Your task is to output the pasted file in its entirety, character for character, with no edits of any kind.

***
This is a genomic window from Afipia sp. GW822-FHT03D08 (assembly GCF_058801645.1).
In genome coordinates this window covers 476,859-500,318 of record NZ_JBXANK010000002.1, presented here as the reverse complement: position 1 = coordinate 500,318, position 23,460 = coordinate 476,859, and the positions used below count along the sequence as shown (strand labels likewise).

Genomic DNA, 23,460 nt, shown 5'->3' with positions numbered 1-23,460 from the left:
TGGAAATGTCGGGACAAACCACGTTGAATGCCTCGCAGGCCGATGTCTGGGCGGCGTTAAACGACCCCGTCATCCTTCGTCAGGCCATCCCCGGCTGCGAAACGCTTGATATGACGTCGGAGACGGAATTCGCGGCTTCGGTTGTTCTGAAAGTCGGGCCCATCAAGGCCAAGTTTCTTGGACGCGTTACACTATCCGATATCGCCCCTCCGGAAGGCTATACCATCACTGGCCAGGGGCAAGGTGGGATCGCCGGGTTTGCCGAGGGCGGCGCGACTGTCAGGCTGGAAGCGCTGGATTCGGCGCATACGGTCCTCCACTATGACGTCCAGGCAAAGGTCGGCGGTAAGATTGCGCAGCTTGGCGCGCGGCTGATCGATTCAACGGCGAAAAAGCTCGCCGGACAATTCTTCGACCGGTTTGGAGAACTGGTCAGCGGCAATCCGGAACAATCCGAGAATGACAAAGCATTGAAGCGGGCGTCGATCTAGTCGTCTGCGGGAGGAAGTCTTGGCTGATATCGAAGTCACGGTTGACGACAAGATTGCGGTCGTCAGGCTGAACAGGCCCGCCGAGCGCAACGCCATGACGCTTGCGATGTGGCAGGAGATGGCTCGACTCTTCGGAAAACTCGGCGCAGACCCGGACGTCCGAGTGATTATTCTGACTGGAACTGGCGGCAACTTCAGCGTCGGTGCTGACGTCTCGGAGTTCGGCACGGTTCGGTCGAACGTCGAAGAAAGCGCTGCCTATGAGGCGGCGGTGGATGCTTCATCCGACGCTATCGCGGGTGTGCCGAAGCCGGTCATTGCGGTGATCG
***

This is a genomic window from Afipia sp. GW822-FHT03D08 (assembly GCF_058801645.1).
In genome coordinates this window covers 476,859-500,318 of record NZ_JBXANK010000002.1, presented here as the reverse complement: position 1 = coordinate 500,318, position 23,460 = coordinate 476,859, and the positions used below count along the sequence as shown (strand labels likewise).

Genomic DNA, 23,460 nt, shown 5'->3' with positions numbered 1-23,460 from the left:
TGGAAATGTCGGGACAAACCACGTTGAATGCCTCGCAGGCCGATGTCTGGGCGGCGTTAAACGACCCCGTCATCCTTCGTCAGGCCATCCCCGGCTGCGAAACGCTTGATATGACGTCGGAGACGGAATTCGCGGCTTCGGTTGTTCTGAAAGTCGGGCCCATCAAGGCCAAGTTTCTTGGACGCGTTACACTATCCGATATCGCCCCTCCGGAAGGCTATACCATCACTGGCCAGGGGCAAGGTGGGATCGCCGGGTTTGCCGAGGGCGGCGCGACTGTCAGGCTGGAAGCGCTGGATTCGGCGCATACGGTCCTCCACTATGACGTCCAGGCAAAGGTCGGCGGTAAGATTGCGCAGCTTGGCGCGCGGCTGATCGATTCAACGGCGAAAAAGCTCGCCGGACAATTCTTCGACCGGTTTGGAGAACTGGTCAGCGGCAATCCGGAACAATCCGAGAATGACAAAGCATTGAAGCGGGCGTCGATCTAGTCGTCTGCGGGAGGAAGTCTTGGCTGATATCGAAGTCACGGTTGACGACAAGATTGCGGTCGTCAGGCTGAACAGGCCCGCCGAGCGCAACGCCATGACGCTTGCGATGTGGCAGGAGATGGCTCGACTCTTCGGAAAACTCGGCGCAGACCCGGACGTCCGAGTGATTATTCTGACTGGAACTGGCGGCAACTTCAGCGTCGGTGCTGACGTCTCGGAGTTCGGCACGGTTCGGTCGAACGTCGAAGAAAGCGCTGCCTATGAGGCGGCGGTGGATGCTTCATCCGACGCTATCGCGGGTGTGCCGAAGCCGGTCATTGCGGTGATCG